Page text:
Rhodes: 'Kohli is a modern day great'

Jonty Rhodes spoke of his admiration for India skipper Virat Kohli, recent Al Jazeera sting that shook the cricketing world, the World Cup in England next year among others.

Jonty Rhodes (L) in hopeful of a good showing from South Africa in next year's World Cup.   -  M. Karunakran

Former South Africa cricketer Jonty Rhodes' love affair with India continues as the fielding great was in the city on Tuesday to inaugurate a new lifestyle showroom of Japanese automotive major Isuzu.

After unveiling two sports SUV's, Rhodes took time out for a chat with Sportstar and spoke on a wide range of topics - from his admiration for India skipper Virat Kohli to the recent Al Jazeera sting that shook the cricketing world.

Excerpts from the interview

Q) During the first ODI between India and West Indies you praised Virat Kohli and Rohit Sharma for the way they batted flawlessly and to lead their side to an easy win. What impressed you?

A) It was a dominating show and the duo batted beautifully, especially Kohli. Kohli's batting has been a treat to watch - nothing to take away from Rohit - but Kohli looks simply unstoppable.

Kohli is on the verge of entering the 10,000 runs club and is 81 runs short of becoming the fastest batsman to enter the elite club. He is 54 innings ahead of Sachin Tendulkar who tops the charts. What makes him so special?

I am just blown away by his conversion rates and his sheer consistency. When I was a player, I got three Test and two ODI hundreds. I got a lot of fifties (17 Test and 33 ODI 50's) but I couldn't really convert my fifties into big hundreds. But look at Kohli's conversions rates and it's phenomenal. You straightaway compare him with Tendulkar, who started at 16 and played till he was 40. I don't think with the amount of cricket Kohli is playing he will be able to get that amount of runs but he is certainly a modern day great. The sheer determination to keep winning games for India makes him a special cricketer.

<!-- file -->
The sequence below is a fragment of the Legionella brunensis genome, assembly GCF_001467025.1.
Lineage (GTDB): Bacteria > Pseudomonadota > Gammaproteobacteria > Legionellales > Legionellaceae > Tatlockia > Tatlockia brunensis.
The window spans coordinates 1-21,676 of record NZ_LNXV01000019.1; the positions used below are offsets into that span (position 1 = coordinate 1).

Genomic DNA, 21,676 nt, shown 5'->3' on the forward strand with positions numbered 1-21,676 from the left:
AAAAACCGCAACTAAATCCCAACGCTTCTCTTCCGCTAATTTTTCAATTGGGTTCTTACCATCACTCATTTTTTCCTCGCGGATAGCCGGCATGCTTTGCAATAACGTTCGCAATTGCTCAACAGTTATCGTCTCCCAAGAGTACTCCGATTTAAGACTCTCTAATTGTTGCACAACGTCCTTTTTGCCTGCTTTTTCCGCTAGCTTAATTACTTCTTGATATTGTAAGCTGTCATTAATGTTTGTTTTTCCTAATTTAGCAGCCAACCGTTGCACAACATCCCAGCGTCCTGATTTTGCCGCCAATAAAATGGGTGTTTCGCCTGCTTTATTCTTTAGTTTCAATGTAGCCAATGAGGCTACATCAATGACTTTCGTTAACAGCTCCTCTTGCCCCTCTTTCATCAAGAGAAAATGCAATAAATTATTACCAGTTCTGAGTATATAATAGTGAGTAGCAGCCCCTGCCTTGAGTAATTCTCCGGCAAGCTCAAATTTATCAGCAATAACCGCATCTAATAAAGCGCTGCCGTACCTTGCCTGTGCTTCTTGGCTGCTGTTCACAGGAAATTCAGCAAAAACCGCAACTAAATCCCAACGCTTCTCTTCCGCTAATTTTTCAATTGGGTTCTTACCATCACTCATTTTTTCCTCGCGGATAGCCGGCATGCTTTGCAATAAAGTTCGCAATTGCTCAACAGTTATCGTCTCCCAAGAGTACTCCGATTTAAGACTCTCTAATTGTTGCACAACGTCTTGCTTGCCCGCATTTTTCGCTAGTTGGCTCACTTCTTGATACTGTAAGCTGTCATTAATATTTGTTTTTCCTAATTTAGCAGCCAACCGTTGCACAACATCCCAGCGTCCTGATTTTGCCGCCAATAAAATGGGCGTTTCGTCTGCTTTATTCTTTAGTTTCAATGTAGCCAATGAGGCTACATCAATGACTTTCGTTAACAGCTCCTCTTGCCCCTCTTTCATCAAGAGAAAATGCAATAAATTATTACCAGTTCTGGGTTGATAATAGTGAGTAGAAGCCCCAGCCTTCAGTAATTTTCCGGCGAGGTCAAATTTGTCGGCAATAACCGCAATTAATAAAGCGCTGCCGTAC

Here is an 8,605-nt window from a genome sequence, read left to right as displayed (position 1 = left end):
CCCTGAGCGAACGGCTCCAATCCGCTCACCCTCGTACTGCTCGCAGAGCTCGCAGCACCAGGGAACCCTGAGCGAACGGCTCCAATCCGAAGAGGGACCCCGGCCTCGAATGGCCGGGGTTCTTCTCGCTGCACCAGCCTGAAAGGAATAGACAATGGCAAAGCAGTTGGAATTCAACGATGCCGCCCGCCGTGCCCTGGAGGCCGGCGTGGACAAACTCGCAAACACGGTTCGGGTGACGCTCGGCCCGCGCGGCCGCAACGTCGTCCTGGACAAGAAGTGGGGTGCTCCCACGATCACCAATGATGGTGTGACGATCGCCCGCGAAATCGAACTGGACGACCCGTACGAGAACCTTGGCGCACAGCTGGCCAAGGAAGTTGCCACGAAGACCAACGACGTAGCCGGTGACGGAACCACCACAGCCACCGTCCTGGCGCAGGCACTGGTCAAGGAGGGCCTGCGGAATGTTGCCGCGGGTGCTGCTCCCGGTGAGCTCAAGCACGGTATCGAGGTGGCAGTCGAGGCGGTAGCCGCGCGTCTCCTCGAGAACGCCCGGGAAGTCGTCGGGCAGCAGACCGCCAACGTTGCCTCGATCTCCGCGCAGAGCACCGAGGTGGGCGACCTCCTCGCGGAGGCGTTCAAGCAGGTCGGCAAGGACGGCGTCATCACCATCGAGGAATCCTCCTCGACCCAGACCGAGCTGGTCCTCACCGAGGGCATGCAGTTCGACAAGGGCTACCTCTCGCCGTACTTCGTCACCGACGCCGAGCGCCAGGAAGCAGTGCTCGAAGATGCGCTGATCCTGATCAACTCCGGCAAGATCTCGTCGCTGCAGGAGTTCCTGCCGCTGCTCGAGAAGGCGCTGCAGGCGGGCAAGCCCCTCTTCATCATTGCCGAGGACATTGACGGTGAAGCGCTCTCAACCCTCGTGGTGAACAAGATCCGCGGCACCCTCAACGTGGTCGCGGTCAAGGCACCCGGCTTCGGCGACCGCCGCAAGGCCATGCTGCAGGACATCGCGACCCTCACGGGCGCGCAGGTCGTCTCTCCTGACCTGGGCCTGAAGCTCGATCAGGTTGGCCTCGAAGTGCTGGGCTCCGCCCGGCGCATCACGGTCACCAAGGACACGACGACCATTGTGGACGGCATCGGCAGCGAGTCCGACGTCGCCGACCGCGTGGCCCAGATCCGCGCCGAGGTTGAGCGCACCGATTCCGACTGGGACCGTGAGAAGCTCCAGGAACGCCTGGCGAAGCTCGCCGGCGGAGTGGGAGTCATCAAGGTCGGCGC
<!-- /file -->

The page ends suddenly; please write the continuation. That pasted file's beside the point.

India captain Virat Kohli celebrates after his scoring his 36th ODI hundred.   -  Ritu Raj Konwar


There is no doubt about Kohli the batsman but as captain do you think he has been tested?

India almost won in South Africa and the upcoming Australia tour will be an important one. After what happened in England, I am sure they will come back strongly.

READ | Spot-fixing claim in recent documentary is baseless, says PCB

The World Cup is fast approaching. How do you think the sub-continent teams will fare on English soil?

I feel the sub-continent teams will do well and India, of course, is a very strong contender. The last Champions Trophy was played in England and three out of four teams were from the sub-continent. Playing Tests in England is challenging for sub-continent teams but when it comes to white ball cricket, it's a different ball game altogether. It's just not about pace and swing as spin will come into play and India has quality spinners. India definitely has the edge but you can't underestimate the rest.

Most people have written off Pakistan after the Asia Cup debacle. But they have some quality players and can really spring a surprise. The key in England will be to keep taking wickets else the batsmen will dominate. That's where India's strength lies as it has got wrist spinners (Kuldeep Yadav and Yuzvendra Chahal) and fast bowlers (Bhuvneshwar Kumar and Jasprit Bumrah) who are accurate when it comes to execute the yorkers and extract reverse swing to trouble the batsmen. 

South Africa has not reached a World Cup final yet. Can they make it in the 2019 World Cup?

Tough one but yes, I hope it makes it to the final and breaks the jinx.  

The recent Al Jazeera investigation revealed that cricketers from England, Australia and Pakistan were involved in spot-fixing. Do you think the International Cricket Council is doing enough to stop this menace?

The game isn't played just for the fans. Players will tell you that they take a lot of pride and prestige to represent their country. I think the game's governing body is taking steps in the right direction and is taking actions against the players who get involved in such things. I don't know the exact details of the investigation but I am sure they will take the necessary action. I have seen that during my playing time and Cricket South Africa did take action against Hansie Cronje (banned for life). Spot-fixing, I think it's difficult to regulate with so much cricket being played.

Lastly, what makes you fall in love with India over and over again?

I grew up in Apartheid South Africa where people and communities were set apart. I grew up in schools and universities where white kids studied. I enjoy the diversity in India and the more time I spend here I get to know more about people and its culture. Just not me but my wife and kids also love being here and we as a family travel around and experience a difficult culture, learn from them. India is truly unique and wonderful.